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Faculty Advisor(s)

Harold Merriman PhD, PT, CLT; Kurt Jackson PhD, PT


Background/Purpose: The Repetitive Step Test (RST) is a newly developed dynamic balance test that requires stepping in multiple directions. It has previously demonstrated excellent test-retest and inter-rater reliability, along with ability to retrospectively classify individuals who had fallen more than once in 12 months though its ability to predict falls has not been evaluated. This study aimed to determine the capability of the RST to identify individuals likely to fall prospectively over 12 months.

Methods: 63 community-dwelling adults >65 years old were tested using the following balance and mobility measures: RST, 10 Meter Walk Test (10MWT), Activities-specific Balance Confidence scale (ABC), Four Square Step Test (FSST), and Timed Up and Go (TUG). For the RST, participants completed as many steps as possible in 15 seconds at 50% and 75% of their right leg length in the anterolateral and posterolateral directions bilaterally. Participants completed a fall log that was reported on a monthly basis for 12 months.

Results: Based on 12 months of data, receiver operating characteristic (ROC) curve analysis was used to compare adults who fell > 2 times to adults (n=17) who did not fall (n=29). Area under the curve (AUC) results with 95% confidence interval are as follows: RST at 50% 0.40 (0.22-0.58), RST at 75% 0.41 (0.24-0.57), FSST 0.45 (0.28-0.62), TUG 0.49 (0.32-0.66), ABC 0.61 (0.44-0.78) and 10MWT 0.67 (0.51-0.83).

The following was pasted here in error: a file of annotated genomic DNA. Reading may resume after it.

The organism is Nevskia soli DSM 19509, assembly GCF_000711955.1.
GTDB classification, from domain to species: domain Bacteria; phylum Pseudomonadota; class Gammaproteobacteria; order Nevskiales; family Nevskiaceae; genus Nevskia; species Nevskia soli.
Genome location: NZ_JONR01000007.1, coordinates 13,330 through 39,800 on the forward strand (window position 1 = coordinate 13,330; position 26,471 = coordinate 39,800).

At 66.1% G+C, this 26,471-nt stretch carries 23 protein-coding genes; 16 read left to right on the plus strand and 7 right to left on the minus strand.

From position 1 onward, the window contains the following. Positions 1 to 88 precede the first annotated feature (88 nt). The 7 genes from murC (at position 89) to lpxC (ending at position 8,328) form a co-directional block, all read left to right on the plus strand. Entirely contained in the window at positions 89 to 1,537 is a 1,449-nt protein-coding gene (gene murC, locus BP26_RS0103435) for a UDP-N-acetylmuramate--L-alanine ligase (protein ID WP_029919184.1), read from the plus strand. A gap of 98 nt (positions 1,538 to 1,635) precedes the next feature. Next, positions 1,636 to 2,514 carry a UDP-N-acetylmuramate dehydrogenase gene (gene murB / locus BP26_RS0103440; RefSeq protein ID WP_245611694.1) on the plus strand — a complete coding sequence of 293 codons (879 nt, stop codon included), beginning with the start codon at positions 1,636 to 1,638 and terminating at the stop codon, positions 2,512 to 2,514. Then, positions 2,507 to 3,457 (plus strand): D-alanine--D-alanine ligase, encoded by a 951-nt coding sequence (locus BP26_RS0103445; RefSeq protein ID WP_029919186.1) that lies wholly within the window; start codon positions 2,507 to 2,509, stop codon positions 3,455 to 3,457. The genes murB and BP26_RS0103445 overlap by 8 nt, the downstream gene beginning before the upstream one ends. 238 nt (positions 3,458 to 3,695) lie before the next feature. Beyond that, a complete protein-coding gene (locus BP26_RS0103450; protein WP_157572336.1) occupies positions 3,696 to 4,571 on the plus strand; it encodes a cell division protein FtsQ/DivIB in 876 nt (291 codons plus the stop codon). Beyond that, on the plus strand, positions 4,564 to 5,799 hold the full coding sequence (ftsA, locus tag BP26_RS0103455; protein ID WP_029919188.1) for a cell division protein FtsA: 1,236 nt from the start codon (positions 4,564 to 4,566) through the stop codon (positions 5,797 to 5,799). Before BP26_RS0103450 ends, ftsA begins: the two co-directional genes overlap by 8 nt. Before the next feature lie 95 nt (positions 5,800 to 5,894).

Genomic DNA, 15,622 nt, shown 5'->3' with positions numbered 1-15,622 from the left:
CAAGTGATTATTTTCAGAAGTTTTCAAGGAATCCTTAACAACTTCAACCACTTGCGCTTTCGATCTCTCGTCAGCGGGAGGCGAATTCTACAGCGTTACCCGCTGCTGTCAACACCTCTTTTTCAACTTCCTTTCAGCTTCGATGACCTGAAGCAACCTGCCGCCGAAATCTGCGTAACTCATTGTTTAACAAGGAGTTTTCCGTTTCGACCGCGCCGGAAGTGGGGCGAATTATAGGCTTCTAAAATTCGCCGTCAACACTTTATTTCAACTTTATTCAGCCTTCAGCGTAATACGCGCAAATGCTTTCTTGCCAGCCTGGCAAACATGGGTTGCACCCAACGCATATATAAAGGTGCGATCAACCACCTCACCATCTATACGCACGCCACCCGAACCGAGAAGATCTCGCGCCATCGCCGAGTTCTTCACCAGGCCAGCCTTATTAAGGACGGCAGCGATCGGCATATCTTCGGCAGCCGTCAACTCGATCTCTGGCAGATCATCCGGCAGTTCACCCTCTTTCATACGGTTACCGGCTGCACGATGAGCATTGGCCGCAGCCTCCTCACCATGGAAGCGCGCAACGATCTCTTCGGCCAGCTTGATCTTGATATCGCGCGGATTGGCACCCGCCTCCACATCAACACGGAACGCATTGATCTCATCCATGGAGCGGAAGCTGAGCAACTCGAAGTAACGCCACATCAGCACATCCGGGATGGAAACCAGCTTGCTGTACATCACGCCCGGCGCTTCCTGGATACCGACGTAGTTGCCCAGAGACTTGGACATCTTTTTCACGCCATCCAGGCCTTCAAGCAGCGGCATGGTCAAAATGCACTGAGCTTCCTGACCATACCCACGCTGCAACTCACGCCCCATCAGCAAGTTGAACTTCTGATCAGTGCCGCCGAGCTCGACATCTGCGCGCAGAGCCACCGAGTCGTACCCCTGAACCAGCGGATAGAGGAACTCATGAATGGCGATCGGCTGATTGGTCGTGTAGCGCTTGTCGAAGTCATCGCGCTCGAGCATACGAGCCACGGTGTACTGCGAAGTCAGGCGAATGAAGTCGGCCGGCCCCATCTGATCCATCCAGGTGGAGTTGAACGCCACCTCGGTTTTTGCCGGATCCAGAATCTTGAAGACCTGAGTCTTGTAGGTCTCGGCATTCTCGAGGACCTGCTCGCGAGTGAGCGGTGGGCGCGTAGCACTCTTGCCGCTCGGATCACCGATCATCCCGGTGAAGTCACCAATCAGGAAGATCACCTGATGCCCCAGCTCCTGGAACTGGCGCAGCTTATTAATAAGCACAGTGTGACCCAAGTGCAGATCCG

Conclusion: At 12 months, the RST and other balance and mobility measures either failed to or poorly predicted the number of falls. Research is needed to determine how to best predict falls in this population, and whether any single balance test can effectively identify individuals who are most likely to fall.

Clinical Relevance: Currently, there is no simple measure of balance and mobility that can accurately predict falls in community-dwelling older adults. The RST was ineffective in predicting falls at 12 months. Given the unique characteristics of the RST, it may still be a useful tool for assessing and monitoring bilateral lower extremity performance and stepping ability, especially in individuals who present with asymmetrical impairments (e.g., stroke, multiple sclerosis, Parkinson’s disease).

Publication Date



Physical Therapy | Rehabilitation and Therapy


Poster presented at the Combined Sections Meeting of the American Physical Therapy Association, Denver, CO, February 2020.

Predicting Falls in Community-Dwelling Older Adults Using the Repetitive Step Test